We’re excited to announce that we partnered with Brooklyn Brewery on a special beer called Brooklyn Black Ops—a robust stout aged in Four Roses Small Batch barrels. The beer is just as rich as the friendship in which it began, and we can’t wait to share more information on this special collaboration with you, our most loyal Bourbon friends. Check out an exclusive interview with Brooklyn Brewery Brewmaster Garrett Oliver and take a look at photos from the beer release.
The partnership began with a long-time friendship between Brooklyn Brewery Brewmaster Garrett Oliver and Four Roses COO and Director of Operations Ryan Ashley. The beer that resulted is a Black Ops aged in Four Roses Small Batch Bourbon barrels selected by Master Distiller Brent Elliott.
Brooklyn Black Ops is a legend, originally concocted by the Brooklyn brewing team under the cover of secrecy and hidden from everyone else at the brewery. This version rested in the hand-selected Small Batch barrels for months, emerging with a hint of mellow Bourbon character, and a smooth, regal finish. The beer is re-fermented with Champagne yeast and raises a rich, fluffy dark brown head, combining big chocolate and coffee notes with a rich underpinning of vanilla-like oak.
To get a bit more information on this special beer, we sat down with Brooklyn Brewery Brewmaster Garrett Oliver. He has been the Brewmaster at Brooklyn Brewery since 1994 and is known for his personal style and attention to detail when it comes to brewing. Check out the conversation below.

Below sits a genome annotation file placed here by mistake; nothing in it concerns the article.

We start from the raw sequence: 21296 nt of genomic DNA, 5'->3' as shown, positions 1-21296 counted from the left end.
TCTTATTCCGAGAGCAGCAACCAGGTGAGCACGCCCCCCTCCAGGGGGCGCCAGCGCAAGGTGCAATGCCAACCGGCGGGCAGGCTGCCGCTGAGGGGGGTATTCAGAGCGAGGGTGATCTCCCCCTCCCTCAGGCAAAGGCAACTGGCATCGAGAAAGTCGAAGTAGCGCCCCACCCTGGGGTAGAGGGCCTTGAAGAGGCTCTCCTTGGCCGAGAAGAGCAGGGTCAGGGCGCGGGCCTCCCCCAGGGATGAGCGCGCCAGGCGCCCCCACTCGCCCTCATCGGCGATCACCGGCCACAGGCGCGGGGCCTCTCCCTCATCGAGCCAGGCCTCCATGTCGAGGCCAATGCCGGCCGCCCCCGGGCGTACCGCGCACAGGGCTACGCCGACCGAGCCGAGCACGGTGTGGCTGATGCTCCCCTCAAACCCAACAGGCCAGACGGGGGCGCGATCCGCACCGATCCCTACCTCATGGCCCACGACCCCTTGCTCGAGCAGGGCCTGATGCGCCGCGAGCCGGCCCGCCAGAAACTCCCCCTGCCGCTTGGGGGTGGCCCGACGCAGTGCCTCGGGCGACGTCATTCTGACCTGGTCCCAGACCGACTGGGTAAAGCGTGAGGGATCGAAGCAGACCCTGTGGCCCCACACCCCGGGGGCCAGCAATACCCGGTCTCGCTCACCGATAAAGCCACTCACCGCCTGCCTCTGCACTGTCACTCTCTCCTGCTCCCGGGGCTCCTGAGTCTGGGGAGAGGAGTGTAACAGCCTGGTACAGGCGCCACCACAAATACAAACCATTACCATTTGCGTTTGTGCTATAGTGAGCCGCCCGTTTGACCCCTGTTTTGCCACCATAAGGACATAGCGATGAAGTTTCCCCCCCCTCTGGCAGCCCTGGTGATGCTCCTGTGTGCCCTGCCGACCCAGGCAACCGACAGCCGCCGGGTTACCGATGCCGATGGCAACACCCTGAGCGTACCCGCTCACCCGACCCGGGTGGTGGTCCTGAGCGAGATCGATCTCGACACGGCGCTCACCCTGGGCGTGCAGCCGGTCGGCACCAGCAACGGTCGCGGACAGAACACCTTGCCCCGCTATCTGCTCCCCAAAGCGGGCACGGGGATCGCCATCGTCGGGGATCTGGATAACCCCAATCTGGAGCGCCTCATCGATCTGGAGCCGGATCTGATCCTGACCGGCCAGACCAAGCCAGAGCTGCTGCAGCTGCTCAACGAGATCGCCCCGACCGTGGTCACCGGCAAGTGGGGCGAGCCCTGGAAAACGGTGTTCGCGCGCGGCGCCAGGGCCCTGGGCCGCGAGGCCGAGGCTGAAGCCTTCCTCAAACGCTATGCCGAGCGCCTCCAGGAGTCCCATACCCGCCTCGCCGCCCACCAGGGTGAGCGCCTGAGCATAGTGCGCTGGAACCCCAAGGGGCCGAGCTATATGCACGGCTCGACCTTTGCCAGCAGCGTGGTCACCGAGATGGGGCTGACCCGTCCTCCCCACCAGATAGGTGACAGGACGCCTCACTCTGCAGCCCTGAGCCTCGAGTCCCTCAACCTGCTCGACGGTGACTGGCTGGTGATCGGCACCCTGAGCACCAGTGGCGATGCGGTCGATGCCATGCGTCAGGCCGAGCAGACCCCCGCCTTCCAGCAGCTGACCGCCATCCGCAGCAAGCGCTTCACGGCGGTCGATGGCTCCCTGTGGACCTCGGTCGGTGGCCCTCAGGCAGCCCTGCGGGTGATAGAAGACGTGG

I’ve known Ryan Ashley for more than 20 years. We first met at the Great American Beer Festival in Denver in the late 90s. At the time, Ryan was a young brewer just as I was; he was brewmaster of a brewery called Mickey Finn’s. Of course Bourbon can be considered a form of distilled beer, so the disciplines are related. I lost touch with Ryan for several years, and by the time I ran into him again on Facebook he’d become a distiller. I started looking to him for barrels, but it took us a long time to finally work together on Black Ops.
We wanted the unique character of Four Roses Small Batch Bourbon to show through in the barrel selection and into the beer. This made things difficult for Brent and Ryan, because they had to select barrels for us that had held each of the four Bourbon recipes that make up Small Batch, and in exactly the same proportions. So the idea is that the character of Small Batch would now drive the character of Brooklyn Black Ops.
Though the Four Roses team liked our original version of Black Ops, they were not easily convinced to work with us and put the Four Roses name on the beer. I had to fly down to Kentucky and present Brent, Ryan and their colleagues with a large range of Brooklyn barrel-aged beers before they were convinced that our skills were good enough to represent their Bourbon brand. I’d already enjoyed plenty of Small Batch, so my mind was already made up!
Brooklyn Black Ops became a small legend in the beer community partially because of its rarity. At first, it wasn’t even a company secret – it was a brewhouse secret. Only the brewers themselves knew that we had brewed and barreled the beer. The sales team had asked us not to make the beer; they were afraid that we would make much less beer than their customers wanted, and the salespeople would end up being blamed for the shortfall. Well, I solved that problem for them. I didn’t even tell them that we’d brewed it, and then the first year we gave all the beer away to our brewery employees. We called the beer “Black Ops” because we’d brewed the beer under cover of secrecy – it didn’t even appear in our brewing logs. When we handed the beer out around Christmastime in 2006, the family and friends of our employees were instantly enamored. Soon the salespeople wanted more. Even today some shops don’t even get full cases of Black Ops. So if you see some, you should grab it….